Neal Stuart Nevada

Neal Stuart Nevada

POCATELLO — The Fort Hall man armed with two large kitchen knives who Pocatello police fatally shot in February was shot five times, including twice to the head, according to his autopsy report. 

The Idaho State Journal on Monday obtained the autopsy report of Neal Stuart Nevada, 23, of Fort Hall, from Bannock County Coroner Ely Taysom.

Nevada died in February as a result of an officer-involved shooting near the intersection of Stansbury Street and South Second Avenue in south Pocatello after aggressively charging police officers while armed with what authorities described as two “butcher’ style knives.

Though the autopsy report denotes the number and location of Nevada’s bullet wounds, of which one struck him in his lower back, it does not indicate the order of or lethality of the individual bullet wounds. Moreover, Idaho State Police, the agency tasked with investigating whether the officers who shot Nevada were justified in using lethal force, told the Journal on Tuesday that it did not investigate the sequential order of the bullet wounds and typically relies on the autopsy report for making such determinations.

While he was not present for the autopsy, which the Ada County Coroner's Office completed on Feb. 27, Taysom said determining the sequential order of Nevada’s bullet wounds is highly difficult if not impossible because the wounds occurred at or near the time of Nevada’s death and no bullets intersected one another.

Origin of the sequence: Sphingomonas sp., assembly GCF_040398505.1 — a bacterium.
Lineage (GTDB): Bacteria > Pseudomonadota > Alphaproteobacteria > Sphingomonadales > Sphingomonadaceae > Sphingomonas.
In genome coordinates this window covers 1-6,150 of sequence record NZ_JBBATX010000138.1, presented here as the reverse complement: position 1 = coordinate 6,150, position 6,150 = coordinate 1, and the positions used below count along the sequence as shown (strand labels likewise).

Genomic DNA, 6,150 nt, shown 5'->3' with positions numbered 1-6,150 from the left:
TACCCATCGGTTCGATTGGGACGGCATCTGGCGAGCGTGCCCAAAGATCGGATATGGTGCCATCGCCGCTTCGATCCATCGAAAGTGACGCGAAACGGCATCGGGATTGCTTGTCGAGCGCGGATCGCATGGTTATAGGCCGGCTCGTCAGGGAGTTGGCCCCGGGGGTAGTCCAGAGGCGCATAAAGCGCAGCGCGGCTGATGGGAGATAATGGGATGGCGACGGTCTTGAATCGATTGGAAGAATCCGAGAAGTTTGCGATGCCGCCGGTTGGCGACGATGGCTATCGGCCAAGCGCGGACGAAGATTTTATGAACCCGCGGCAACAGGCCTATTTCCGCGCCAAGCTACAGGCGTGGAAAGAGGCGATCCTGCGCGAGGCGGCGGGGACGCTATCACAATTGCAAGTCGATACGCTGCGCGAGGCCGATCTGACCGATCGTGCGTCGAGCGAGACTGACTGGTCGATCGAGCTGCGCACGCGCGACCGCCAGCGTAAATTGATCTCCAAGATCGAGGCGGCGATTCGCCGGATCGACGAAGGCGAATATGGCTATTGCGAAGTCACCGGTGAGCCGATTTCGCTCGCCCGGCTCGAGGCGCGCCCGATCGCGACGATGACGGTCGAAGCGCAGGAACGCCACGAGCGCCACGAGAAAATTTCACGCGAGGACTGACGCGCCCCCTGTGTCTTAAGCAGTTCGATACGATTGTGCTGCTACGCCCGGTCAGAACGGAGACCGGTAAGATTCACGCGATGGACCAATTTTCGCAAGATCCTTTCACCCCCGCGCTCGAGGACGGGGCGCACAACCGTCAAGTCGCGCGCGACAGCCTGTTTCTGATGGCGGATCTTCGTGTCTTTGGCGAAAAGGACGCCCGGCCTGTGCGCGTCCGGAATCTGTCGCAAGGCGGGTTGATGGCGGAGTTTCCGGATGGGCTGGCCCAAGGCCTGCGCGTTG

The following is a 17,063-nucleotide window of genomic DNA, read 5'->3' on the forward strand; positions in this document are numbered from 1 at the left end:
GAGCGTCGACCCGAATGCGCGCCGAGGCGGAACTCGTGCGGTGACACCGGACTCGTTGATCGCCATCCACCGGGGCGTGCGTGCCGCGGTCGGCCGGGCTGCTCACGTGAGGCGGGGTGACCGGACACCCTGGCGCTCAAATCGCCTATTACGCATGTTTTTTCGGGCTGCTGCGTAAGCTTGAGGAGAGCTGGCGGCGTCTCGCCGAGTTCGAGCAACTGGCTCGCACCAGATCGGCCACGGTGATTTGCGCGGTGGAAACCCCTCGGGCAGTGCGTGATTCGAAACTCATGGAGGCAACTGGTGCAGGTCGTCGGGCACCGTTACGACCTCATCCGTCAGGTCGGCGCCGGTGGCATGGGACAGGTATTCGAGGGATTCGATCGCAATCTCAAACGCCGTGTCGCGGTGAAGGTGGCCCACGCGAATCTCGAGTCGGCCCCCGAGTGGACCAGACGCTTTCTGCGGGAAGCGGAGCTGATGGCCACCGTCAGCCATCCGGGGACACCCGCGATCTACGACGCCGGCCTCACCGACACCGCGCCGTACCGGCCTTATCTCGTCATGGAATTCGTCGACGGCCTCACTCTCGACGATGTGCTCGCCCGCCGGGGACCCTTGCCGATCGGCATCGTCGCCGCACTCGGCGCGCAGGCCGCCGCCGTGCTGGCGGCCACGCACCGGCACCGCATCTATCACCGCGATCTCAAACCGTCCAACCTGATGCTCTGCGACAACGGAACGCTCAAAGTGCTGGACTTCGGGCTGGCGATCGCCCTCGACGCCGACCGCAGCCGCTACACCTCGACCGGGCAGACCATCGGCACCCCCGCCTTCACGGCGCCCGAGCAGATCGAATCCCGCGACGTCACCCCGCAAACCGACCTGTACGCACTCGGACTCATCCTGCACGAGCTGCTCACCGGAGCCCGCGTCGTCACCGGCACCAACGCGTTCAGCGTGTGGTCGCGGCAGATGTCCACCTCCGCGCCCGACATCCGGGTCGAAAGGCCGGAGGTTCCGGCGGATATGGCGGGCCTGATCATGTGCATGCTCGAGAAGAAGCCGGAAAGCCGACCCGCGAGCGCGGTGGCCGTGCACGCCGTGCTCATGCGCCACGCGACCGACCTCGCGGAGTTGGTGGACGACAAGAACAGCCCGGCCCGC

“All of the wounds in this case occurred perimortem, which means at or near the time of death,” Taysom said. “If the trajectories of these wounds were intersecting then it could have been possible to determine which bullets entered first by looking for transecting bullet paths, which requires examining injuries to the skeleton. But with soft tissue it is really difficult to determine chronological order of bullet wounds.”

The autopsy report found the cause of Nevada’s death was gunshot wounds to the head and torso. In addition to the gunshot wound to his lower left back area, police shot Nevada twice in the head and twice in the right hip, the autopsy report says. 

Taysom said he ruled the manner of Nevada’s death to be a homicide, which by definition is the action of one person directly causing the death of another regardless of whether the act was criminal or not. The Journal reported on Sunday that the two officers who shot Nevada were cleared of all wrongdoing in May.

The toxicology section of the autopsy report indicates Nevada was under the influence of alcohol and marijuana at the time of his death, with a blood-alcohol concentration of .218. The legal limit to operate a motor vehicle in the state of Idaho is .08.

Of the two bullet wounds to Nevada’s head, one entered and exited on the left side of his scalp above the ear and the other wound entered the left side of his head behind the ear and exited the right side of the head behind the ear. Both bullets penetrated Nevada’s skull and struck his brain, the autopsy report says.

The autopsy report says the bullet wound to Nevada’s back entered the left side of his lower back and exited through the left side of his body. One of the gunshot wounds that entered Nevada’s right hip perforated his pelvis and heart before becoming lodged in his colon., according to the autopsy. The other bullet that struck Nevada’s hip exited through his lower middle back.

None of Nevada's bullet wounds left behind any soot or gunpowder residue. If such residue were present it could suggest Nevada was shot at very close range.

In addition to articles of clothing, the autopsy report indicates that Nevada arrived at the Ada County Coroner's Office still wearing handcuffs. 

Other than saying Nevada likely remained handcuffed after his death as a manner of evidence preservation, Pocatello Police Chief Roger Schei declined to comment about specifics of the autopsy report, referring all comments to the Idaho State Police.